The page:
Victoria Jenkins has worked on fashion lines sold everywhere from Tesco and Primark to Jack Wills and, most recently, Victoria Beckham. But the style savvy 35-year-old, from Islington, London, has been forced to spend much of her own free time living in pyjamas.
Jenkins has multiple gastro-intestinal problems that have required multiple surgeries. Her symptoms make many high street clothes uncomfortable to wear on good days – and impossible to wear when she’s recovering from surgery.
But in 2017 the designer and garment technologist quit her job at Victoria Beckham to create Unhidden, a new capsule collection of adaptive clothing for people with disabilities.
Four years of hard work and a Kickstarter campaign later, the brand has finally launched. It will even have its own pop-up shop on Oxford Street in May, making Unhidden the first adaptive brand to be sold on London’s fashion-focused high street.
The collection includes tailored trousers specifically designed for wheelchair users, a layered dress that gives easy access to stomas, and buttoned shirts that open to the whole arm. Online items are all made to order, so customers can request alternations (such as velcro instead of buttons) at the checkout.
It’s not the first range of adaptive clothing out there, but it’s a far cry for the traditional ‘pyjama-like’ options that dominate the market, says Jenkins.
“I want people with disabilities to feel like they can express themselves and that they’re included,” she tells HuffPost UK. “I’m in the community myself and I work in fashion. I just want people to feel comfortable in their own bodies and have a bit of dignity, because I think that’s been sorely lacking.”
Although Jenkins now benefits from the clothes she’s created, it was a chance meeting that sparked the idea for Unhidden, rather than her own experience. “Internalised ablism is so strong, it hadn’t even occurred to me,” she says.
In 2016, she was in hospital for 10 days while doctors monitored her diseased appendix (that was later removed), when she met a woman who’d recovered from ovarian cancer. The radiotherapy had damaged her bowels, leaving the woman with a stoma and a PICC line (for medicine) in her arm. She was in hospital to have another line fitted to her chest.
The woman had to get completely undressed every time a doctor examined part of her body, and Jenkins began thinking about how adapted clothing – with subtly placed poppers or zips – could make the whole process easier.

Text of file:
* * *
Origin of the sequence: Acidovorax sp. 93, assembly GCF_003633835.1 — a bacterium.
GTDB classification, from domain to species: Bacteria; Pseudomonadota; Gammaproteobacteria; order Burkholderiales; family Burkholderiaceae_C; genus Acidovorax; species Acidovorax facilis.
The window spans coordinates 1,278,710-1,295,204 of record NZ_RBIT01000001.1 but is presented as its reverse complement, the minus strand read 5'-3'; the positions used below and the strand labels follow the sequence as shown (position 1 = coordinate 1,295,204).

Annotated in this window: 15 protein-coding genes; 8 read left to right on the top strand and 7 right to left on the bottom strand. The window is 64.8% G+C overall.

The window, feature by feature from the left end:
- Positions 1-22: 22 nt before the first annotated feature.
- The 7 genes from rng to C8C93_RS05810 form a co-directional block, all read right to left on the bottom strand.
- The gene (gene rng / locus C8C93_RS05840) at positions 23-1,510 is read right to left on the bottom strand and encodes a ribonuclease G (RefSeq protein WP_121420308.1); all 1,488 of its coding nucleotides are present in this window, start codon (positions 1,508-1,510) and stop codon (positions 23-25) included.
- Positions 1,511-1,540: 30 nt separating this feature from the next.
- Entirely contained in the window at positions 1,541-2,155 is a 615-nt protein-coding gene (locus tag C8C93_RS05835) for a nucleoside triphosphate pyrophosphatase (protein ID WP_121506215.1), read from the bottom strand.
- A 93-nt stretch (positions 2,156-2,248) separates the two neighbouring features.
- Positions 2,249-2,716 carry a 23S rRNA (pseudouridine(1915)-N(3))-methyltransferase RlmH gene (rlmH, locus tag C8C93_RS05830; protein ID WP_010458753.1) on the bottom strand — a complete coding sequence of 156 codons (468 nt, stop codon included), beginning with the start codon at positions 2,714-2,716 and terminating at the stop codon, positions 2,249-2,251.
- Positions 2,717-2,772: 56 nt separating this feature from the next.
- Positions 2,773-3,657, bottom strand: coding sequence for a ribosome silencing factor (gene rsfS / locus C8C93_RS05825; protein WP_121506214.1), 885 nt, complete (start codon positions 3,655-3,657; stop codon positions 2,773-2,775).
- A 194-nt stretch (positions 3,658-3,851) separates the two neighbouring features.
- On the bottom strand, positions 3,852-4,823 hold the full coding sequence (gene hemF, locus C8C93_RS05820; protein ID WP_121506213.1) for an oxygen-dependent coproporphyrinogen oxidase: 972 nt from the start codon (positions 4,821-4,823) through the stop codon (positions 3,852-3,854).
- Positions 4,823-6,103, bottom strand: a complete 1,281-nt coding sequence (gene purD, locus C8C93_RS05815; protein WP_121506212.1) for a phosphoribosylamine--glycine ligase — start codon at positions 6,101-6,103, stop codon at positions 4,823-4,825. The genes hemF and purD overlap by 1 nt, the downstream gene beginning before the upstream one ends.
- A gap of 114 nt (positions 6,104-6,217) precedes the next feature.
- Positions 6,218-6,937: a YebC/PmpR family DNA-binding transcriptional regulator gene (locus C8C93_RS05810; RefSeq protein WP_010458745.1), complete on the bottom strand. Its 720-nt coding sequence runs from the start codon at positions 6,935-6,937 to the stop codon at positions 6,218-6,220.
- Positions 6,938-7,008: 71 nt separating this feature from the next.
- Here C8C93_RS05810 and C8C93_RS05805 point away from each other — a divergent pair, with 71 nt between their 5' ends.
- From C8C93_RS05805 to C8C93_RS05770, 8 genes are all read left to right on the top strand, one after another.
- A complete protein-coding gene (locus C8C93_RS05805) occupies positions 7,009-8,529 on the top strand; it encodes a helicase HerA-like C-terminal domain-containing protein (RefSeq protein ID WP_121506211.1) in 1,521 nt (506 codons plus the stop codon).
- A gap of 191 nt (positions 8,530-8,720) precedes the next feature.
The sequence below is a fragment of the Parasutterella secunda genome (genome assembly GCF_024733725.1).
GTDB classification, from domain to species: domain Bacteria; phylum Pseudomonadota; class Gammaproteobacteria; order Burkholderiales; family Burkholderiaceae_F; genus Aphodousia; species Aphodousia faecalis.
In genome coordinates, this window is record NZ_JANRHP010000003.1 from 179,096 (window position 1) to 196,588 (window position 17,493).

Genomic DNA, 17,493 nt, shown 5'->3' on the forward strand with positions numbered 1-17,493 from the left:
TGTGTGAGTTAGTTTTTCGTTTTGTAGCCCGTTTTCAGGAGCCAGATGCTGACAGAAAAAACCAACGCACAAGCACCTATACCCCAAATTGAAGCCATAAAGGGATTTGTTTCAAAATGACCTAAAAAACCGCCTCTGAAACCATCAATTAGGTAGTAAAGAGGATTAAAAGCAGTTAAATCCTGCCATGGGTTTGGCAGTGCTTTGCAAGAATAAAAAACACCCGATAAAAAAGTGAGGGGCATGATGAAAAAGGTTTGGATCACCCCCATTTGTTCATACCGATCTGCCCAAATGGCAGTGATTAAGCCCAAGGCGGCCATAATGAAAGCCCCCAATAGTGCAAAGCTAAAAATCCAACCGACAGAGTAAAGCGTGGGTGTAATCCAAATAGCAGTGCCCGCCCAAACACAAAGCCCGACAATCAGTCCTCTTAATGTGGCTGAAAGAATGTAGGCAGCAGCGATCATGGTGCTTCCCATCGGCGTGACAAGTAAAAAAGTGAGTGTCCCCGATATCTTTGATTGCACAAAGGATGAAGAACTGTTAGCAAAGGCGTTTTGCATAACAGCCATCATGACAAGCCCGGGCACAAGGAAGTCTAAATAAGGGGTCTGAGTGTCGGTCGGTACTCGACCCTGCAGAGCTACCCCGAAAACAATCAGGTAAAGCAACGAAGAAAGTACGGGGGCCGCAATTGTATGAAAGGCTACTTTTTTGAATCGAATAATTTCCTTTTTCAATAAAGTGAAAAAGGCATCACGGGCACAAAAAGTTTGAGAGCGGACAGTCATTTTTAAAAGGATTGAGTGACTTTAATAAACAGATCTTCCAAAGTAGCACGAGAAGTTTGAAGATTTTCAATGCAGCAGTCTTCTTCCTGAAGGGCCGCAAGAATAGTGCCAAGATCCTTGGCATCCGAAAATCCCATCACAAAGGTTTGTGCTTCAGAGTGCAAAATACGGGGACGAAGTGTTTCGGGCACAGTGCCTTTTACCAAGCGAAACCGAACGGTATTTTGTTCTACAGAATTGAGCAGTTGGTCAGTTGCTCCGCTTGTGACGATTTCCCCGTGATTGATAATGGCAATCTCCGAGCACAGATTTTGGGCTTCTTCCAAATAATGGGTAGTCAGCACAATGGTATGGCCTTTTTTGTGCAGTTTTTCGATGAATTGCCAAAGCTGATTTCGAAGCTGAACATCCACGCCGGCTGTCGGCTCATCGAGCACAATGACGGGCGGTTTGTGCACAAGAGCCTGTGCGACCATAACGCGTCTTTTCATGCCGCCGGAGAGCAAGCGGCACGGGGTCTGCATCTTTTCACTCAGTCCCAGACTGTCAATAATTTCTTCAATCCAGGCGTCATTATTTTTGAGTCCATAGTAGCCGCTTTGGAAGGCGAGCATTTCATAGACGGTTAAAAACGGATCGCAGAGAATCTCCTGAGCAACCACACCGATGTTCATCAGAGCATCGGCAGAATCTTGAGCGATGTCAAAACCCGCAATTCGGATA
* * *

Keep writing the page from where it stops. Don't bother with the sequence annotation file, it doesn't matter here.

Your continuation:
They got chatting about their lives – and fashion – and the woman told Jenkins she was bored or wearing the same old t-shirts. “She couldn’t dress up. There was nothing else, because she couldn’t access her own body,” Jenkins recalls.
When she started researching adaptive clothing from her own hospital bed, she was disappointed with the options available, which seemed to be marketed towards carers, rather than disabled people.
“It didn’t feel like anyone was actually asking people with disabilities what would help them,” she says. ”On top of that, a lot of it still kind of looked like hospital wear. In fact, a lot of it even now is very pyjama-looking, it’s all very stretchy and casual. There’s nothing that’s formal.”
A year later, she quit her job to start working on Unhidden alongside freelance work. Now, she’s finally launched the first collection.
“It’s formal, but you can chuck a t-shirt on with trousers too and make it look more causal,” she says. “But I wanted it to feel high-end, because I think that’s a space where people with disabilities never get to be seen.”
A few brands, including Tommy Hilfiger (as modelled by actor Jillian Mercado) have created or expanded adaptive lines since Jenkins began working on Unhidden, but no one is specifically targeting young professionals, she says.
“I think a lot of it ties into the assumption that people with disabilities don’t work, so no ones tried to make clothes for us that would be appropriate in a work setting,” she says.
“And sometimes, the fact that people can’t dress up formally means they’re not going to apply for jobs where that kind of clothing is required, because they don’t have it or it makes them uncomfortable, or it literally causes pain to wear it.”
The collection isn’t cheap, with a shirt costing £80 and a dress priced at £90, but Jenkins hopes it will be an attainable treat and tap into the so-called ‘purple pound’ (the spending power of the disabled community), which is estimated at £250bn in the UK, but largely ignored by high street brands.
Although the collection has been created for the disabled community, Jenkins emphasises that anyone is welcome to buy it (and notes that the trousers with an elasticated back may be helpful for people with period pain, too).
Sustainability is also a priority, with the collection made using ‘dead stock’ – leftover materials that would otherwise go to landfill or left at the back of a warehouse. Jenkins has utilised her industry contacts to find suitable fabrics.
It means that some of the clothes and colours – which are made in a woman-owned factory in Bulgaria where garment workers are paid above the living wage – will be limited edition.
Creating the collection has taken years of research into different disabilities and the needs of individuals. It’s a huge moment to secure Unhidden a spot alongside Oxford Street’s most recognised brands, but Jenkins’ next dream, is to get the line in concessions, or work with existing brands directly.
“I’m conscious that people with disabilities want to be included, so what they really want is existing brands to design inclusively,” she says.
“I want customers to have that luxury and feel that somebody understands what they need, and cares about why they need it.”
Unhidden’s pop-up shop will open on May 20 at 58 Oxford Street, London.
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